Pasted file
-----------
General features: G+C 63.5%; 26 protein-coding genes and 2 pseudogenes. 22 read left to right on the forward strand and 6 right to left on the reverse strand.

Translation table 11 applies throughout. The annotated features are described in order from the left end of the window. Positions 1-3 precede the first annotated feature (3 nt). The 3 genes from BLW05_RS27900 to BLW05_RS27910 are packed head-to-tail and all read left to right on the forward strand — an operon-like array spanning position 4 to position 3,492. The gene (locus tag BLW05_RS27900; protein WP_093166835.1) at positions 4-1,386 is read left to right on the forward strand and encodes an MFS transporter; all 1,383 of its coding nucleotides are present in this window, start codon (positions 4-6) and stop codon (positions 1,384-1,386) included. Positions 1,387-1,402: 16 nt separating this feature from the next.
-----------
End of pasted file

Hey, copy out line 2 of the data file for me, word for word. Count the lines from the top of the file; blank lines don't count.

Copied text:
Translation table 11 applies throughout. The annotated features are described in order from the left end of the window. Positions 1-3 precede the first annotated feature (3 nt). The 3 genes from BLW05_RS27900 to BLW05_RS27910 are packed head-to-tail and all read left to right on the forward strand — an operon-like array spanning position 4 to position 3,492. The gene (locus tag BLW05_RS27900; protein WP_093166835.1) at positions 4-1,386 is read left to right on the forward strand and encodes an MFS transporter; all 1,383 of its coding nucleotides are present in this window, start codon (positions 4-6) and stop codon (positions 1,384-1,386) included. Positions 1,387-1,402: 16 nt separating this feature from the next.